After a few days of trekking through Iceland i was sore. Really sore. I don’t know whether it was the trudging through the snow or the constant squatting to look through the eyepiece of my tripod-mounted camera. Either way, my thighs and back were killing me. I thought the best way to relax for the six hour flight back home was to relax in some industrial waste at the Blue Lagoon.
That’s right – i said industrial waste, but it’s not what you think. The Blue Lagoon is located near the Svartsengi Power Station which produces energy from the geothermal-ness of Iceland’s volcanic activity. They take the steam from the super-heated water from below the surface and use it to run turbines to generate electricity. They also use heat exchangers to get energy from the water. The thing is, this isn’t ordinary water. It’s rich in algae, silica and other minerals that give it an other-worldly blue, opaque character. The outflow from the power station is diverted to natural pool inside the Blue Lagoon where you can sit and relax in 100 degree water for however long you like. The water is turned over every two days, and guests are required to take a shower with soap before entering the lagoon. They even have pictograms depicting which 5 important parts of your body need particular attention in case you never attended a high-school health class.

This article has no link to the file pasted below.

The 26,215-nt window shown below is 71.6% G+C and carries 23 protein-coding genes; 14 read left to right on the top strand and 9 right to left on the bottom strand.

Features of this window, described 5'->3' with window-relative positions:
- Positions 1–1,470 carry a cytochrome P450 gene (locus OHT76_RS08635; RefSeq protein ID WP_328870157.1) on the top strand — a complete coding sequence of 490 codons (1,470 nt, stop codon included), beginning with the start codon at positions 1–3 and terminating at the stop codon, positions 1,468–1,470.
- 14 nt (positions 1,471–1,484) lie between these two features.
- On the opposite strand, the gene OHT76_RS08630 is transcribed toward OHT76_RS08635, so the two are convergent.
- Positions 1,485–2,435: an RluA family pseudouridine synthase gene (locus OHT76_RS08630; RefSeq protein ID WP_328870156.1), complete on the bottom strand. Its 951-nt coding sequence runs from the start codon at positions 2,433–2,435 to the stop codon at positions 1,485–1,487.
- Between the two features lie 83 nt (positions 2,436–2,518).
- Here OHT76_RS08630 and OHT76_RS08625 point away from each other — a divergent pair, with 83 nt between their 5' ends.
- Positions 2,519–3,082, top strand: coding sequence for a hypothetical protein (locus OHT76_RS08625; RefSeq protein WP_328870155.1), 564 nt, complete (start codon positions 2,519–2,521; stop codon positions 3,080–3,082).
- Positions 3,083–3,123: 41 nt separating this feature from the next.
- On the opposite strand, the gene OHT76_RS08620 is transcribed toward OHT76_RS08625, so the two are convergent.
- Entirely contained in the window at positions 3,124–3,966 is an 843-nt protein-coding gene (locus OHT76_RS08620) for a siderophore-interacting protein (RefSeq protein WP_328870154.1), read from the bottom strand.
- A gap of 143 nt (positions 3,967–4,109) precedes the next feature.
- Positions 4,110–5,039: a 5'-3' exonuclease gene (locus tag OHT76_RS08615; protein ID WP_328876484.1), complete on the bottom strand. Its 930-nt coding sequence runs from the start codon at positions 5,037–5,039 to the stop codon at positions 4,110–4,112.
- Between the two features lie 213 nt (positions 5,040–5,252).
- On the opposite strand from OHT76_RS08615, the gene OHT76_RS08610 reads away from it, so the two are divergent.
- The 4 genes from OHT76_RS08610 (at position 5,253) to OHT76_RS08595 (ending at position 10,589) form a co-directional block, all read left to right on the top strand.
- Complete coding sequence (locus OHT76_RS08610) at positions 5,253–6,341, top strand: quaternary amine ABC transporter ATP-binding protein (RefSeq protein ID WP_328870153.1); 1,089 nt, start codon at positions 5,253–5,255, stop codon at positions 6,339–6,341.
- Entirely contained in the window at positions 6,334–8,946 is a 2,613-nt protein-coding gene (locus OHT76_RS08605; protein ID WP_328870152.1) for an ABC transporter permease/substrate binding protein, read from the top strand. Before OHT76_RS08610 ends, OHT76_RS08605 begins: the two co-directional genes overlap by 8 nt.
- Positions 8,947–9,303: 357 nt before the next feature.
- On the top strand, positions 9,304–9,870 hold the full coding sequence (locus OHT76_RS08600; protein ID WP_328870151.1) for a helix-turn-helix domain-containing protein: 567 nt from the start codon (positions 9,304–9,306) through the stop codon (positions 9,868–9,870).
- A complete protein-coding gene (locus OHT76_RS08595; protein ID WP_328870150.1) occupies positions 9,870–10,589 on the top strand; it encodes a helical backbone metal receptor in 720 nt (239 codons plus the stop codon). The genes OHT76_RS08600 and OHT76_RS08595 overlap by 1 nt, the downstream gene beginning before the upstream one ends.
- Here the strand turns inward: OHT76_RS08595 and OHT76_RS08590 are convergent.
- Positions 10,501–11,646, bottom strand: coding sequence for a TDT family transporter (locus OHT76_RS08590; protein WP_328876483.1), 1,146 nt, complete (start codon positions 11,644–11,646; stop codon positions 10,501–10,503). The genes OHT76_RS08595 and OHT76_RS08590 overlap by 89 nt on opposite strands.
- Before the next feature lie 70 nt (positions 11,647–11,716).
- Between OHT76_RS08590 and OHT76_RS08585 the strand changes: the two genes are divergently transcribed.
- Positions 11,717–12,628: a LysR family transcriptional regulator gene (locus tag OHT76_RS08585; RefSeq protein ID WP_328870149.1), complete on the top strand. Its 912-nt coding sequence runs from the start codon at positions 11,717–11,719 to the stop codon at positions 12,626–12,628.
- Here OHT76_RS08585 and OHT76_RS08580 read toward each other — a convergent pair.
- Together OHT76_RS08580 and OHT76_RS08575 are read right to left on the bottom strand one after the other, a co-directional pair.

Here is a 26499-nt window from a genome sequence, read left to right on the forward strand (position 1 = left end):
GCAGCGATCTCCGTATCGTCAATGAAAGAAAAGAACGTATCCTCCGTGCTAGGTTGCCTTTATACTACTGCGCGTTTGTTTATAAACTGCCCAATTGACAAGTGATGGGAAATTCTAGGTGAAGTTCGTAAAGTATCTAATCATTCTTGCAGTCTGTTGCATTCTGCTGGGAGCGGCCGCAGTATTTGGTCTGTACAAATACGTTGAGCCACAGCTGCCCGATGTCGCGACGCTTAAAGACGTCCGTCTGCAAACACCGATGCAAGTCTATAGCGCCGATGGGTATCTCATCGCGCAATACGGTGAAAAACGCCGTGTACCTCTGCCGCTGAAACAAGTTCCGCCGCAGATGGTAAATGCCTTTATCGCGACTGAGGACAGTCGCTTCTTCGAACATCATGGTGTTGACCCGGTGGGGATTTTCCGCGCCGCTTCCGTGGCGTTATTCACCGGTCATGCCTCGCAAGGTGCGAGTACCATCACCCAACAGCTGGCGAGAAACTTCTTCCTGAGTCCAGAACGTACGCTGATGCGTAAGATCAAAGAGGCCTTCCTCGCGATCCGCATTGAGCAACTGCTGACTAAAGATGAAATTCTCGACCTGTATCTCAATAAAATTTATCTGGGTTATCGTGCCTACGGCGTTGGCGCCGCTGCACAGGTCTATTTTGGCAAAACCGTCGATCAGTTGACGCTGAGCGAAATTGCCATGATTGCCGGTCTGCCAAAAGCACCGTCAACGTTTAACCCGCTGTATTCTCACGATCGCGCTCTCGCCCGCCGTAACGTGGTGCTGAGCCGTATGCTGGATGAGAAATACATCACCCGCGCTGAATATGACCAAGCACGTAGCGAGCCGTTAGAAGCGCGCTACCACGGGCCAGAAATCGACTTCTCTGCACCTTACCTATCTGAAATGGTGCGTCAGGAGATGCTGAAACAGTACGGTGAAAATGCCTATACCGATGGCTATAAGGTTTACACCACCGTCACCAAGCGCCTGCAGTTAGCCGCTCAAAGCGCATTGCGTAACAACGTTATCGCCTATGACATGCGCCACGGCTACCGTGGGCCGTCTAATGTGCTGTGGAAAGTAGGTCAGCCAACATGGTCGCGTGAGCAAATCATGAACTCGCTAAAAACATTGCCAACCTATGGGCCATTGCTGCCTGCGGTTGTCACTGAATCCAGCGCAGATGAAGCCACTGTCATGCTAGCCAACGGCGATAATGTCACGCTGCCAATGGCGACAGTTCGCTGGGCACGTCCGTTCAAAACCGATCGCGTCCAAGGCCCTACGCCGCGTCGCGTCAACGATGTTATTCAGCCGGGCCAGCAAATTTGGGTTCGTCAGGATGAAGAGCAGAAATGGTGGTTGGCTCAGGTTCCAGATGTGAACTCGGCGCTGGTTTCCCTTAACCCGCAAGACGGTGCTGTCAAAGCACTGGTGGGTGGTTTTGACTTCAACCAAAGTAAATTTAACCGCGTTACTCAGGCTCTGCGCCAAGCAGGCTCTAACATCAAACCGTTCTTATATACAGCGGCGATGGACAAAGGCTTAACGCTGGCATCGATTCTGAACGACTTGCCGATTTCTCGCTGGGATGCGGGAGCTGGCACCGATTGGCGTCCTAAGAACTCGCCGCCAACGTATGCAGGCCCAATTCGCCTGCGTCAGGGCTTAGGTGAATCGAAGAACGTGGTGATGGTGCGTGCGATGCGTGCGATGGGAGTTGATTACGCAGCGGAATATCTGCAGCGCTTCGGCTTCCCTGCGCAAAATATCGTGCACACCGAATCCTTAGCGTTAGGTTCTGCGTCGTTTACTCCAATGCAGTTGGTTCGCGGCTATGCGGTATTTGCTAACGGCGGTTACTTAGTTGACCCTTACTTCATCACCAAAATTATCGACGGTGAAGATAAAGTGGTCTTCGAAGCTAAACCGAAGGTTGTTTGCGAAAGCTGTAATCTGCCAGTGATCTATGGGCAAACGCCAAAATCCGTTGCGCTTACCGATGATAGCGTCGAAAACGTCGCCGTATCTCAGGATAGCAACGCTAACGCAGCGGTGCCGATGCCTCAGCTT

But lounging in the water and slathering a silica mask all over your face isn’t the only thing you can do there. They also have these hobbit hole steam rooms that are natural lava caves, a waterfall massage that pounds your neck and upper back and they give water massages. That’s right, a massage…in the hot water. Did i mention that there’s a swim-up bar?
And don’t worry if you’ve forgotten your swimming trunks, robe or towel – they’re all available for rent. The complete package (minus the awesome water massage) will run you about $65 – stay as long as you like though, hopping between the waterfall, steam rooms and the water.
I thought i’d also share a photo i took while flying over Greenland. It’s not as green as you’d think, given the name.